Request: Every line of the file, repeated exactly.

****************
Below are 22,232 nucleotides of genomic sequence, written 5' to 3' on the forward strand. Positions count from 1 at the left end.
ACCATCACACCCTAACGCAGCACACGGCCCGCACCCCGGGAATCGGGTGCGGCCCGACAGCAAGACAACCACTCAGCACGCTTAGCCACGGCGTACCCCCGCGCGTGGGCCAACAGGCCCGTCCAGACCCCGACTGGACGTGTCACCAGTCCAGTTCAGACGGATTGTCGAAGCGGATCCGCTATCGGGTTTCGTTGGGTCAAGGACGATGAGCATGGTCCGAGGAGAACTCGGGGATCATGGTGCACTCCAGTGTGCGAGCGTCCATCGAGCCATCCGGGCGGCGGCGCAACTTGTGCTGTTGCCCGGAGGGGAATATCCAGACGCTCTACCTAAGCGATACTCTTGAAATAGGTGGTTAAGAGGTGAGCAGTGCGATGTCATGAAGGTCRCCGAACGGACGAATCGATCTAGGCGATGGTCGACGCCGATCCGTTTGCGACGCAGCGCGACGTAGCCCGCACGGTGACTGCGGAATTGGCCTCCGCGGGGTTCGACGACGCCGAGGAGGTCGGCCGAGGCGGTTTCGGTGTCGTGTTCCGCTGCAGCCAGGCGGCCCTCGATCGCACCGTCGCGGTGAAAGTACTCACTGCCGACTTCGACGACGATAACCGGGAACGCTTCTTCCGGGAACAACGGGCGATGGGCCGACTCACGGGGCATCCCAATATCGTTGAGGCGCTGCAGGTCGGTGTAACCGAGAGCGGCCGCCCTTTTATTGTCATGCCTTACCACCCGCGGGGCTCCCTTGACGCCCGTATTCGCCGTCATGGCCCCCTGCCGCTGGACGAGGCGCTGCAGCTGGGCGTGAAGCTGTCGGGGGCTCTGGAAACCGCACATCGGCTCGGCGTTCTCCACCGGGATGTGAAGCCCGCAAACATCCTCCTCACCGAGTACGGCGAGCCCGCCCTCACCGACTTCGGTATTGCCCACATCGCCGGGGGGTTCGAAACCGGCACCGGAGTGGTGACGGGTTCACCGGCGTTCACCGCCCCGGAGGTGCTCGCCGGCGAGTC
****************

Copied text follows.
Below are 22,232 nucleotides of genomic sequence, written 5' to 3' on the forward strand. Positions count from 1 at the left end.
ACCATCACACCCTAACGCAGCACACGGCCCGCACCCCGGGAATCGGGTGCGGCCCGACAGCAAGACAACCACTCAGCACGCTTAGCCACGGCGTACCCCCGCGCGTGGGCCAACAGGCCCGTCCAGACCCCGACTGGACGTGTCACCAGTCCAGTTCAGACGGATTGTCGAAGCGGATCCGCTATCGGGTTTCGTTGGGTCAAGGACGATGAGCATGGTCCGAGGAGAACTCGGGGATCATGGTGCACTCCAGTGTGCGAGCGTCCATCGAGCCATCCGGGCGGCGGCGCAACTTGTGCTGTTGCCCGGAGGGGAATATCCAGACGCTCTACCTAAGCGATACTCTTGAAATAGGTGGTTAAGAGGTGAGCAGTGCGATGTCATGAAGGTCRCCGAACGGACGAATCGATCTAGGCGATGGTCGACGCCGATCCGTTTGCGACGCAGCGCGACGTAGCCCGCACGGTGACTGCGGAATTGGCCTCCGCGGGGTTCGACGACGCCGAGGAGGTCGGCCGAGGCGGTTTCGGTGTCGTGTTCCGCTGCAGCCAGGCGGCCCTCGATCGCACCGTCGCGGTGAAAGTACTCACTGCCGACTTCGACGACGATAACCGGGAACGCTTCTTCCGGGAACAACGGGCGATGGGCCGACTCACGGGGCATCCCAATATCGTTGAGGCGCTGCAGGTCGGTGTAACCGAGAGCGGCCGCCCTTTTATTGTCATGCCTTACCACCCGCGGGGCTCCCTTGACGCCCGTATTCGCCGTCATGGCCCCCTGCCGCTGGACGAGGCGCTGCAGCTGGGCGTGAAGCTGTCGGGGGCTCTGGAAACCGCACATCGGCTCGGCGTTCTCCACCGGGATGTGAAGCCCGCAAACATCCTCCTCACCGAGTACGGCGAGCCCGCCCTCACCGACTTCGGTATTGCCCACATCGCCGGGGGGTTCGAAACCGGCACCGGAGTGGTGACGGGTTCACCGGCGTTCACCGCCCCGGAGGTGCTCGCCGGCGAGTC